FORMER Caloocan City mayor Enrico Echiverri, along with two other ex-officials, is facing another graft case before the Sandiganbayan for the supposed anomalous P3.6-million road project in 2012.
Also charged were ex-city accountant Edna Centeno and ex-budget officer Jesusa Garcia for one count of violation of Section 3(e) of the Anti-Graft and Corrupt Practices Act.
Centeno and Garcia were also slapped with one count of falsification of public documents.
The Office of the Ombudsman said the respondents gave "unwarranted benefits and advantage" through the award of a P3.6-million contract with Tuchar Construction for the concreting of Cherry Blossom, Rose Stand and Ilang-ilang streets in Barangay 187, Caloocan City.
The transaction did not pass through the scrutiny of the city council.
According to the Ombudsman, Centeno and Garcia "feloniously" made false statements in the allot and obligation slips as to the existence of appropriation and obligation of allotment for the said project.
A P30,000 bail was recommended for each respondent in the graft case for their temporary liberty.
Another bail of P12,000 for each accused in the falsification case was recommended.
The case is the eighth graft suit filed against the former Caloocan City mayor with the Sandiganbayan.
The seven other graft cases included alleged anomalous drainage and construction projects from 2011 to 2013.
Meanwhile, the Commission on Audit has held that former Philippine Amusement and Gaming Corp. and chief executive officer Efraim Genuino and other former board of directors culpable of disallowed donation of P2 million for a flood control project in a private village in 2010.
In a March 21 decision released just Wednesday, CoA's Commission Proper rejected Genuino's plea pertaining to the notice of disallowance issued on Feb. 20, 2013 on the drainage system improvement project in Pleasantville Subdivision, Los Baños, Laguna.
Chairman Michael Aguinaldo, and Commissioners Jose Fabia and Isabel Agito junked Genuino's claims that the donation of agency funds was valid because the project was in a public property, and that it must be considered part of Pagcor’s corporate social responsibility program.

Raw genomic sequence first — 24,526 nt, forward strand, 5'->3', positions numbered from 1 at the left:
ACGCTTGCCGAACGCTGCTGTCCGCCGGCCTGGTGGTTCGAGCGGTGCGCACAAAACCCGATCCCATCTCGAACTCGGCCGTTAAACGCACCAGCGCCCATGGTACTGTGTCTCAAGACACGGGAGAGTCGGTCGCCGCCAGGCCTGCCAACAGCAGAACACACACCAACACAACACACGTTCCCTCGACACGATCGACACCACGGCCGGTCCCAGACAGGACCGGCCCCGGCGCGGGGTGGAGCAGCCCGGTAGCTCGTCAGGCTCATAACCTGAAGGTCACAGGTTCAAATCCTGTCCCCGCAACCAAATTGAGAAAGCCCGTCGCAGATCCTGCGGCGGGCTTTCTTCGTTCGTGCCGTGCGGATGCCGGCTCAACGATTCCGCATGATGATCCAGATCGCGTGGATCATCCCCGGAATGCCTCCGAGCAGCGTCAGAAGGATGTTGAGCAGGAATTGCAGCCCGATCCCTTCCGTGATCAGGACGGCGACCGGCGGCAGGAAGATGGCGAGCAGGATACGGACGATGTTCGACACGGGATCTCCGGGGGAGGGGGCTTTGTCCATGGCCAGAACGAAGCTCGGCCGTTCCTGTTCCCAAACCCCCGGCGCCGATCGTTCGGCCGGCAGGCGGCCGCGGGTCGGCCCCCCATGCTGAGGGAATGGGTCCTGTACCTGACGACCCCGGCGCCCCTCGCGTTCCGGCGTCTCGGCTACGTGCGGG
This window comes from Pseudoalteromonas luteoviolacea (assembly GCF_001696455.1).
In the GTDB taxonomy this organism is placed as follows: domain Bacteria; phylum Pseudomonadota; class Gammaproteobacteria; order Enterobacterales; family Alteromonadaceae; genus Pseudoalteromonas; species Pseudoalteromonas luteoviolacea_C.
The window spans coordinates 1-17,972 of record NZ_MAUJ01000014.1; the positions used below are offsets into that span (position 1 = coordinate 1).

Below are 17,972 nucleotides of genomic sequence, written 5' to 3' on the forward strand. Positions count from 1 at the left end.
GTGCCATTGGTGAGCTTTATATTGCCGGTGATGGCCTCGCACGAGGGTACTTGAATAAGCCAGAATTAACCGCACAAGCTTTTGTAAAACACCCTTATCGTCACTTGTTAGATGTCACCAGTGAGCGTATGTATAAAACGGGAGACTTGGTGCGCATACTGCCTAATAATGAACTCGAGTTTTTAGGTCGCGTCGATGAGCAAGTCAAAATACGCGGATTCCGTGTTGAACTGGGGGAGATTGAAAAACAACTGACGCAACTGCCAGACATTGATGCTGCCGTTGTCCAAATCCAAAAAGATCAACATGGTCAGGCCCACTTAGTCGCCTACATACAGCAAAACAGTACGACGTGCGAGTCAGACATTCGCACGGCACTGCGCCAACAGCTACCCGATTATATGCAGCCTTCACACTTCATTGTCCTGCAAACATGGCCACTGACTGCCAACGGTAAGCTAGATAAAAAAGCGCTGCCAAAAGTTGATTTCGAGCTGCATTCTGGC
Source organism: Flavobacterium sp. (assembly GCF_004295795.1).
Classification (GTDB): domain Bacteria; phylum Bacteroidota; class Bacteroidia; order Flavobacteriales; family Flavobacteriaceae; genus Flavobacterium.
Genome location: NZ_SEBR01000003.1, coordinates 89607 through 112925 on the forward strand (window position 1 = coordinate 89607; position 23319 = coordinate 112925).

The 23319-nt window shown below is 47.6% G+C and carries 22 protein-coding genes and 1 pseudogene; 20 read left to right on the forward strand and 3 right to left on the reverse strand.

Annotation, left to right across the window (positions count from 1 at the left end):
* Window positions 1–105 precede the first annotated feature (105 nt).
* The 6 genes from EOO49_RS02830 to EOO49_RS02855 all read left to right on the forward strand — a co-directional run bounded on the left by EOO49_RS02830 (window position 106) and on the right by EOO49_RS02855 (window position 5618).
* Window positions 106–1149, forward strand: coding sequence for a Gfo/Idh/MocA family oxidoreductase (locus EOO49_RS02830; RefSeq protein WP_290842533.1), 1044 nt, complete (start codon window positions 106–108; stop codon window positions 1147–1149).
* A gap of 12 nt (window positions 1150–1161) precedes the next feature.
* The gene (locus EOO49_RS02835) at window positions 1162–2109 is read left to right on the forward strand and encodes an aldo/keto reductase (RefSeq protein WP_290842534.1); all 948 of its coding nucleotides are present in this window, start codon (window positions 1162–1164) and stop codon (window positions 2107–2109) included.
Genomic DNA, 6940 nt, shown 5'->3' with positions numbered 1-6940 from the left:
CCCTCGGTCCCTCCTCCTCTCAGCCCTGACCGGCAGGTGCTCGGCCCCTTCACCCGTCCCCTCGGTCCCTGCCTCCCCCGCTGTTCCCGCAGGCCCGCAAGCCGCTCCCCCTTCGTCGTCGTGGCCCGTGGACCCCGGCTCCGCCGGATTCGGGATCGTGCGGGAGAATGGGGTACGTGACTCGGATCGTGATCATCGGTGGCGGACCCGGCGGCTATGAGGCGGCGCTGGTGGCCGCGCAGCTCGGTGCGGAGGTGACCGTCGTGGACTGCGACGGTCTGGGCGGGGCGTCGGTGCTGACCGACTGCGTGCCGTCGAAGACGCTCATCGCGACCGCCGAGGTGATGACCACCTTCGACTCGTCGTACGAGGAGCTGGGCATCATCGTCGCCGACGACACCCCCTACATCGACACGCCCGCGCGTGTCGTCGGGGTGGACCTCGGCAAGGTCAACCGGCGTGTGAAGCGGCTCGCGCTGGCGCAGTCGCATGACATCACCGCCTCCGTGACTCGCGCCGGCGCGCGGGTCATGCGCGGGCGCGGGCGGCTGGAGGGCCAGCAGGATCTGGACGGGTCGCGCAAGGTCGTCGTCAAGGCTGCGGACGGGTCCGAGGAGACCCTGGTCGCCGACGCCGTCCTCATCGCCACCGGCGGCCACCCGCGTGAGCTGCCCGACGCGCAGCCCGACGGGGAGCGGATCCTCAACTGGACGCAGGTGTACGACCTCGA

“The arguments are untenable. The covered area by the donation is not a public property, nor is the donation for public purpose. The financial grant cannot be said to have promoted social justice to qualify under the broad interpretation of public purpose,” the commission's resolution read.
The financial assistance was granted to the Pleasant Village Homeowners’ Association “for flood control and drainage system project” in an area bordered by Waling-waling, Sanggumay, Mariposa, Rosal and Jasmin streets all located within Pleasantville Subdivision.
According to the commission, the notice of disallowance issued by the supervising auditor of Pagcor was proper since the donation was spent on a private purpose.
The former Pagcor chief invoked good faith, but CoA junked his defense.
“As chairman of the BoD, he is expected to possess the legal knowledge in the requirements and implications of such financial assistance. Hence he remains solidarily liable for the disallowed amount,” CoA said.
CoA ruled with finality the disallowance of the project, saying it could no longer entertain a petition for review.